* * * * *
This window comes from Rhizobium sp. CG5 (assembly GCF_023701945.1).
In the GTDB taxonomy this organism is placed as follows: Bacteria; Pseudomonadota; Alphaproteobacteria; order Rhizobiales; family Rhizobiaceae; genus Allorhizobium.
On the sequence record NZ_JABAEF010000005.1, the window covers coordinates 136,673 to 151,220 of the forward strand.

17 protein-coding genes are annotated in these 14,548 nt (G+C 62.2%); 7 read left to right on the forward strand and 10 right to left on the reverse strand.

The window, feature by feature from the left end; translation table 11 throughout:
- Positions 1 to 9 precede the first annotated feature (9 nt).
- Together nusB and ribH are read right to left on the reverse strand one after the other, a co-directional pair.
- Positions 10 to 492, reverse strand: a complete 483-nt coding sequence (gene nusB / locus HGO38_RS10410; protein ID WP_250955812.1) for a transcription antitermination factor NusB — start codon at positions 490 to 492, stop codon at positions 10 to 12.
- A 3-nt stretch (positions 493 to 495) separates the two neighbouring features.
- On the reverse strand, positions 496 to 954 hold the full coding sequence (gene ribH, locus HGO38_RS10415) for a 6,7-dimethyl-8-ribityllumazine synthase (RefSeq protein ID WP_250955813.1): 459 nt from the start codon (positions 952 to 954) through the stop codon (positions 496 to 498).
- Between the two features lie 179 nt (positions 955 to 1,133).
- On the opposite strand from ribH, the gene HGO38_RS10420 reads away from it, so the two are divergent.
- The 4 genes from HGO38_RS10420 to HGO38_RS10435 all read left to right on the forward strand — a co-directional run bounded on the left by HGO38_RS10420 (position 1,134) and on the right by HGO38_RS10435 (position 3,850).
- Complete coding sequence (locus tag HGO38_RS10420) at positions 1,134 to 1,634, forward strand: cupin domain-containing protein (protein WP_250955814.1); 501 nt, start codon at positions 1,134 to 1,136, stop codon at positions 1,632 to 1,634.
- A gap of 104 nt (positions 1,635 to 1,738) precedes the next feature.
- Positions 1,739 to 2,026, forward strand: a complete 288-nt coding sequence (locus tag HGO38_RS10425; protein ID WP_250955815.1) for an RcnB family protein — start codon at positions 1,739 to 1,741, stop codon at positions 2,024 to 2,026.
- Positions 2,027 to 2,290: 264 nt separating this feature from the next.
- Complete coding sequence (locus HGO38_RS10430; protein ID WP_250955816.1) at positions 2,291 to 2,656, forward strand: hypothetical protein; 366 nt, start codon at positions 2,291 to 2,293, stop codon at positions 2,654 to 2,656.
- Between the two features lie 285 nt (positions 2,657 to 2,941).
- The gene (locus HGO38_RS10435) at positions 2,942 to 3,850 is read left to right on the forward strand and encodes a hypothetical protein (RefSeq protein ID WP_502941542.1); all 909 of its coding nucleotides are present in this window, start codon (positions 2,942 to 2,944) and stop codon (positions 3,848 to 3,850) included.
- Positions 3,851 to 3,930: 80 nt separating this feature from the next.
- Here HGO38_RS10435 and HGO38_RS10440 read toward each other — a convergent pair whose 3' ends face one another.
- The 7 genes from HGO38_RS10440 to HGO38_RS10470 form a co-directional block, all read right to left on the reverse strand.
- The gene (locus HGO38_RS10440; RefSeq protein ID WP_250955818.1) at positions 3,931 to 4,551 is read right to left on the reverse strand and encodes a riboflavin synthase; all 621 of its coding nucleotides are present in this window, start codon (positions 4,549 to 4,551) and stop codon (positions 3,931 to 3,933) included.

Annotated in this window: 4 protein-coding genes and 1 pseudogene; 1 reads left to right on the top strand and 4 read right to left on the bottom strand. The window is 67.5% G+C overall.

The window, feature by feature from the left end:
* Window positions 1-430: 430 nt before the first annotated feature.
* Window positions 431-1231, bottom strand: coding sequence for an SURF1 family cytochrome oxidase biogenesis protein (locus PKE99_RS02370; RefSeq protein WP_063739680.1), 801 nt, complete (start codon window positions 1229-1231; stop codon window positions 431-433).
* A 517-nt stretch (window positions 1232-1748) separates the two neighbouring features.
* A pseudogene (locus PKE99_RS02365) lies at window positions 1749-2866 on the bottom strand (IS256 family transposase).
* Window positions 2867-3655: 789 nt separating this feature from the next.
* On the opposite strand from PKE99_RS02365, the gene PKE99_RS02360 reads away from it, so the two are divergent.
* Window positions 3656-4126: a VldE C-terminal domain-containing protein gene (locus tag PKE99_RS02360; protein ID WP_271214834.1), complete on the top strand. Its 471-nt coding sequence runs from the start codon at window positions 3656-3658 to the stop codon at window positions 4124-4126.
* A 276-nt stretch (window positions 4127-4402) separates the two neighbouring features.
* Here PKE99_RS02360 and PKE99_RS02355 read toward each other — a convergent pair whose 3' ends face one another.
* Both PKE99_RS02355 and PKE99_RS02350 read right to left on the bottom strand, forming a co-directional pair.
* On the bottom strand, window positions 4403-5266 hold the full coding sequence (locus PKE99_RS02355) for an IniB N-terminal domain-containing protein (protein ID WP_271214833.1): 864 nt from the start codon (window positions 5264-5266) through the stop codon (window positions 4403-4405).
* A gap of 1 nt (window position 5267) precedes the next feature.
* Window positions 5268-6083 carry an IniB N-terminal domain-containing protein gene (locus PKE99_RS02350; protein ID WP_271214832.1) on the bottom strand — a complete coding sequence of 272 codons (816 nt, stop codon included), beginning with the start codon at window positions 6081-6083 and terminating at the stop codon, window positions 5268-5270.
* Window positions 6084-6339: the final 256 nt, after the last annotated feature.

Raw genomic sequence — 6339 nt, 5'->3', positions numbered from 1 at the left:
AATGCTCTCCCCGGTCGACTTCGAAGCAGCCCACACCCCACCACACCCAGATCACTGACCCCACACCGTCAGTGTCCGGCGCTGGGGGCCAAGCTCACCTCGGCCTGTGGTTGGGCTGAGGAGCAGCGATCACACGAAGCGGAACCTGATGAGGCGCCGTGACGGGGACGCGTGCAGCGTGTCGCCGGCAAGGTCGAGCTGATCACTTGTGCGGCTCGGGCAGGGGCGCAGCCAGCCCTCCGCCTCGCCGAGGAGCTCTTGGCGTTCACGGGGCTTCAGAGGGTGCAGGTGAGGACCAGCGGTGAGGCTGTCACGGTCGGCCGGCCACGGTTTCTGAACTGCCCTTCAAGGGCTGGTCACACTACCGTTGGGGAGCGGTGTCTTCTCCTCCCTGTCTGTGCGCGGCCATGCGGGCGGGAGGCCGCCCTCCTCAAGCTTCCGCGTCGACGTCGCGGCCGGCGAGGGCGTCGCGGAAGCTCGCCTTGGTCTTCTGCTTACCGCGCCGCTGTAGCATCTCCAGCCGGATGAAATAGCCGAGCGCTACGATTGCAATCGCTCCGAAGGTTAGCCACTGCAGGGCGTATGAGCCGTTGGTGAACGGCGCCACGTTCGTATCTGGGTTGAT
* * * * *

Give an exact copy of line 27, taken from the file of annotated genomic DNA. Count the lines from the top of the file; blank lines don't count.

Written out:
* Window positions 1-430: 430 nt before the first annotated feature.